There are two views on this point. One view is this;that the legislature may be trusted not to make any lawwhich would abrogate the fundamental rights of man, so tosay, the fundamental rights which apply to every individual,and consequently, there is no danger arising from theintroduction of the phrase `due process'. Another view is this: that it is not possible to trust the legislature; the legislature is likely to err, is likely to be led away bypassion, by party prejudice, by party considerations, and the legislature may make a law which may abrogate what maybe regarded as the fundamental principles which safeguardthe individual rights of a citizen. We are therefore placedin two difficult positions. One is to give the judiciary theauthority to sit in judgment over the will of the legislature and to question the law made by the legislatureon the ground that it is not good law, in consonance withfundamental principles. Is that a desirable principle? Thesecond position is that the legislature ought to be trustednot to make bad laws. It is very difficult to come to anydefinite conclusion. There are dangers on both sides. Formyself I cannot altogether omit the possibility of aLegislature packed by party men making laws which mayabrogate or violate what we regard as certain fundamentalprinciples affecting the life and liberty of an individual.At the same time, I do not see how five or six gentlemensitting in the Federal or Supreme Court examining laws madeby the Legislature and by dint of their own individualconscience or their bias or their prejudices be

trusted to determine which law is good and which law is bad.It is rather a case where a man has to sail betweenCharybdis and Scylla and I therefore would not say anything. I would leave it to the House to decide in any way itlikes.

Mr. Vice-President: I shall now put the amendments oneby one to vote. No. 523.

The question is:--

"That in article 15, for the words "No person shall bedeprived of his life or personal liberty except according

toprocedure established by law" the words "No person shall bedeprived of his life or liberty without due process of law"be substituted."

The amendment was negatived.

Mr. Vice-President: The question is--

"That in article 15, for the words "except according toprocedure established by law" the words "due process of law"be substituted."

The amendment was negatived.

Mr. Vice-President: No. 528.

Shri S. V. Krishnamurthy Rao (Mysore): I do not pressit.

The amendment was, by leave of the Assembly, withdrawn.

Mr. Vice-President: No. 530.

The question is:--

"That in article 15, for the words "procedureestablished by law" the words "due process of law" besubstituted."

The amendment was negatived.

Mr. Vice-President: No. 526

The question is:--

"That in article 15 for the words "except' according toprocedure established by law' the words "save in accordancewith law" be substituted."

The amendment was negatived.

Mr. Vice-President: No. 527.

The question is:--

"That in article 15 for the words "except according toprocedure established by law the words "except in accordancewith law" be substituted."

The amendment was negatived.

Mr. Vice-President: I shall put the article to vote.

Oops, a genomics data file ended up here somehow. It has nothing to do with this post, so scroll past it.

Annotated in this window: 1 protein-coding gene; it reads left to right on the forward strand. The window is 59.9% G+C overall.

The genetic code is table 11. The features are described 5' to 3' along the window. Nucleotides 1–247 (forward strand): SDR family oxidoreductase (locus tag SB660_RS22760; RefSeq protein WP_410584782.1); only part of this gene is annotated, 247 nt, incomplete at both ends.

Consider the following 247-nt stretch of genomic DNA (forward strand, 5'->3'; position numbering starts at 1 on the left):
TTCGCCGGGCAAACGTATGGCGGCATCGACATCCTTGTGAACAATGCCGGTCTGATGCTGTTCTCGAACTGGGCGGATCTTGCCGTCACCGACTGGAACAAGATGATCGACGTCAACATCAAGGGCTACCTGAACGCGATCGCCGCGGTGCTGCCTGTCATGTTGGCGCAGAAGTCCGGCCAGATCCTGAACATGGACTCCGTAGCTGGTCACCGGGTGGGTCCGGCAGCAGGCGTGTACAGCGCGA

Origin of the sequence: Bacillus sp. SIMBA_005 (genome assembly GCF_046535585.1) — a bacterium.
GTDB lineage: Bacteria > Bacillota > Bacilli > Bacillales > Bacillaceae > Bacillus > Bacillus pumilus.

The question is:--

That article 15 stand part of the Constitution.

The motion was adopted.

Article 15 was added to the Constitution.

Article 44

Mr. Vice-President: We shall now take up article 44.

The motion is:--

That article 44 form part of the Constitution.

I am going to call over the amendments one by one.

No. 1071 is of a negative character and is thereforedisallowed.

(Amendments Nos. 1072 and 1073 were not moved.)

Amendment No. 1074 is disallowed as being formal.

Amendment No. 1075--Dr. Ambedkar.

The Honourable Dr. B. R. Ambedkar:

Sir, I move--

"That in sub-clause (c) of clause (2) of article 44,for the words "such member" the words "the elected membersof both Houses of ParlI ament" be substituted."

Before proceeding to give the reasons for the amendmentI would like with your permission to go back for a minute toclause (2) of this article and explain the scheme as set outin sub-clauses (a) and (b) of that clause. [HonourableMembers will see that the President is to be elected byelected Members of the Lower House of each State Legislatureand by elected Members of both Houses of ParlI ament--the twoto form a single electoral college. Sub-clause (1) ofarticle 44 says that as far as practicable there shall beuniformity in the scale of representation of the differentStates in the election of the President. It would have beenpossible to achieve this uniformity by the simple method ofassigning each member of the electoral college one vote. Butthis is not possible because of the disparity between themembers of the Legislature and their ratio to populationthat exists between the different classes of States.] In thecase of States in Part I of the First Schedule, article149(3) fixes the scale of representation--one representativefor every one lakh of population. In the case of States inPart III, no such scale is laid down. [The scale may varyfrom State to State. In one State, it may be onerepresentative for every 10,000 population. In another, itmay be one for every 20,000. That being the position, thevalue of the votes cast in the election of the President bythe members of the State Legislatures cannot be measured bythe simple rule of assigning one vote one value.] Theproblem, therefore, is how to bring about uniformity in thevalue of the votes cast by members who do not represent thesame electoral unit. The formula adopted to obtain the valueof a vote cast by an elected member of the Legislature of aState is to divide the population of that state by the totalnumber of elected members of the Legislature of that State;and to divide the quotient so obtained by 1,000, and if theremainder is not less than 500 then add one to the dividend.This is what is stated in sub-clauses (b) and (c) of clause(2).